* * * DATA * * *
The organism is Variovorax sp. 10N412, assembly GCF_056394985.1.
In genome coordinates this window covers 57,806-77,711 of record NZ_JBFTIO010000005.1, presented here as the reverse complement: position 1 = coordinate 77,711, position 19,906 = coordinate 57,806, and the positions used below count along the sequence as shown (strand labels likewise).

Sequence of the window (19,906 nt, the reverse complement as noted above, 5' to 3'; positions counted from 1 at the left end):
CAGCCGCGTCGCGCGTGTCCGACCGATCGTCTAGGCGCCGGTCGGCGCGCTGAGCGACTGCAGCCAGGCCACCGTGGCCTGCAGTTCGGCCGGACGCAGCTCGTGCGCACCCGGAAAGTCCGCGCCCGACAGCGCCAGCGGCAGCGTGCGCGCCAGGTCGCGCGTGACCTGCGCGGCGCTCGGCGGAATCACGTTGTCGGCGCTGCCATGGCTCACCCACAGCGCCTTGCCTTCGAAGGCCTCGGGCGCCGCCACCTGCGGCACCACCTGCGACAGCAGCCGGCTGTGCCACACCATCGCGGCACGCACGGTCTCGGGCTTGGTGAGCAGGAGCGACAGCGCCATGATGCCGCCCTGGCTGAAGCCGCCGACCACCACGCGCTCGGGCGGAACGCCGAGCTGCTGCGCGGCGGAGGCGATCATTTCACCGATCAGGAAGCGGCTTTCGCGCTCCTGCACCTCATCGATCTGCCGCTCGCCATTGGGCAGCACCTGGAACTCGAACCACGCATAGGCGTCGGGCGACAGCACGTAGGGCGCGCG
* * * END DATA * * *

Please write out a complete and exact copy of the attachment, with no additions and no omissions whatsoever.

The organism is Variovorax sp. 10N412, assembly GCF_056394985.1.
In genome coordinates this window covers 57,806-77,711 of record NZ_JBFTIO010000005.1, presented here as the reverse complement: position 1 = coordinate 77,711, position 19,906 = coordinate 57,806, and the positions used below count along the sequence as shown (strand labels likewise).

Sequence of the window (19,906 nt, the reverse complement as noted above, 5' to 3'; positions counted from 1 at the left end):
CAGCCGCGTCGCGCGTGTCCGACCGATCGTCTAGGCGCCGGTCGGCGCGCTGAGCGACTGCAGCCAGGCCACCGTGGCCTGCAGTTCGGCCGGACGCAGCTCGTGCGCACCCGGAAAGTCCGCGCCCGACAGCGCCAGCGGCAGCGTGCGCGCCAGGTCGCGCGTGACCTGCGCGGCGCTCGGCGGAATCACGTTGTCGGCGCTGCCATGGCTCACCCACAGCGCCTTGCCTTCGAAGGCCTCGGGCGCCGCCACCTGCGGCACCACCTGCGACAGCAGCCGGCTGTGCCACACCATCGCGGCACGCACGGTCTCGGGCTTGGTGAGCAGGAGCGACAGCGCCATGATGCCGCCCTGGCTGAAGCCGCCGACCACCACGCGCTCGGGCGGAACGCCGAGCTGCTGCGCGGCGGAGGCGATCATTTCACCGATCAGGAAGCGGCTTTCGCGCTCCTGCACCTCATCGATCTGCCGCTCGCCATTGGGCAGCACCTGGAACTCGAACCACGCATAGGCGTCGGGCGACAGCACGTAGGGCGCGCG